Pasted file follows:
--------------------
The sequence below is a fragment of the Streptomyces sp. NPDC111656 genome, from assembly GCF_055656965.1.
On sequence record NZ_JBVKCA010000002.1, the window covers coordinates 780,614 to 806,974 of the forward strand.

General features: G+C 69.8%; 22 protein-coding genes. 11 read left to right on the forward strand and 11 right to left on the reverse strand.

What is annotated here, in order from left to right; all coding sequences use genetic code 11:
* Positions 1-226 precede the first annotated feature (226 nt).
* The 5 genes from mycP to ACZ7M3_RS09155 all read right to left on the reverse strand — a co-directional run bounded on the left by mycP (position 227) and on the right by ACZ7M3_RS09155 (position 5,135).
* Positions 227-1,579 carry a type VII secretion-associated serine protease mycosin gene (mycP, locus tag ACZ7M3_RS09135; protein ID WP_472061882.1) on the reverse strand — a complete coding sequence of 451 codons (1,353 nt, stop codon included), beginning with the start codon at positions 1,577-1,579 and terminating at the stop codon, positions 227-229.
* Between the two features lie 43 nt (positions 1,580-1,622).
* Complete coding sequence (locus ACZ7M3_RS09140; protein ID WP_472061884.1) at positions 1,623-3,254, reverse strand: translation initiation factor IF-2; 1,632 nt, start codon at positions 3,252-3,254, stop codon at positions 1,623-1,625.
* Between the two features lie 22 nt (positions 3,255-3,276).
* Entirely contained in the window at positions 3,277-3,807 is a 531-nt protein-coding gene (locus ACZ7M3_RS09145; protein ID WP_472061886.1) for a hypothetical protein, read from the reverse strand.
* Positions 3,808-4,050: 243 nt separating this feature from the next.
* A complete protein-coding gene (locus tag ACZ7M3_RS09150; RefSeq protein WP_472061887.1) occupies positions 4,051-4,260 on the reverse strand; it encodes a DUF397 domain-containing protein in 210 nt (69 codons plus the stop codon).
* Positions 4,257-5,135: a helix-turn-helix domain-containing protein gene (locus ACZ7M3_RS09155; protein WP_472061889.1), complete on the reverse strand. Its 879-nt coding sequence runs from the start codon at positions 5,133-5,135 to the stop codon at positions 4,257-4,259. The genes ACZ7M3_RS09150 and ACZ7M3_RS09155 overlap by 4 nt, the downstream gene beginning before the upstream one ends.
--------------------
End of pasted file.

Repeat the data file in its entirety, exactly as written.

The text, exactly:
The sequence below is a fragment of the Streptomyces sp. NPDC111656 genome, from assembly GCF_055656965.1.
On sequence record NZ_JBVKCA010000002.1, the window covers coordinates 780,614 to 806,974 of the forward strand.

General features: G+C 69.8%; 22 protein-coding genes. 11 read left to right on the forward strand and 11 right to left on the reverse strand.

What is annotated here, in order from left to right; all coding sequences use genetic code 11:
* Positions 1-226 precede the first annotated feature (226 nt).
* The 5 genes from mycP to ACZ7M3_RS09155 all read right to left on the reverse strand — a co-directional run bounded on the left by mycP (position 227) and on the right by ACZ7M3_RS09155 (position 5,135).
* Positions 227-1,579 carry a type VII secretion-associated serine protease mycosin gene (mycP, locus tag ACZ7M3_RS09135; protein ID WP_472061882.1) on the reverse strand — a complete coding sequence of 451 codons (1,353 nt, stop codon included), beginning with the start codon at positions 1,577-1,579 and terminating at the stop codon, positions 227-229.
* Between the two features lie 43 nt (positions 1,580-1,622).
* Complete coding sequence (locus ACZ7M3_RS09140; protein ID WP_472061884.1) at positions 1,623-3,254, reverse strand: translation initiation factor IF-2; 1,632 nt, start codon at positions 3,252-3,254, stop codon at positions 1,623-1,625.
* Between the two features lie 22 nt (positions 3,255-3,276).
* Entirely contained in the window at positions 3,277-3,807 is a 531-nt protein-coding gene (locus ACZ7M3_RS09145; protein ID WP_472061886.1) for a hypothetical protein, read from the reverse strand.
* Positions 3,808-4,050: 243 nt separating this feature from the next.
* A complete protein-coding gene (locus tag ACZ7M3_RS09150; RefSeq protein WP_472061887.1) occupies positions 4,051-4,260 on the reverse strand; it encodes a DUF397 domain-containing protein in 210 nt (69 codons plus the stop codon).
* Positions 4,257-5,135: a helix-turn-helix domain-containing protein gene (locus ACZ7M3_RS09155; protein WP_472061889.1), complete on the reverse strand. Its 879-nt coding sequence runs from the start codon at positions 5,133-5,135 to the stop codon at positions 4,257-4,259. The genes ACZ7M3_RS09150 and ACZ7M3_RS09155 overlap by 4 nt, the downstream gene beginning before the upstream one ends.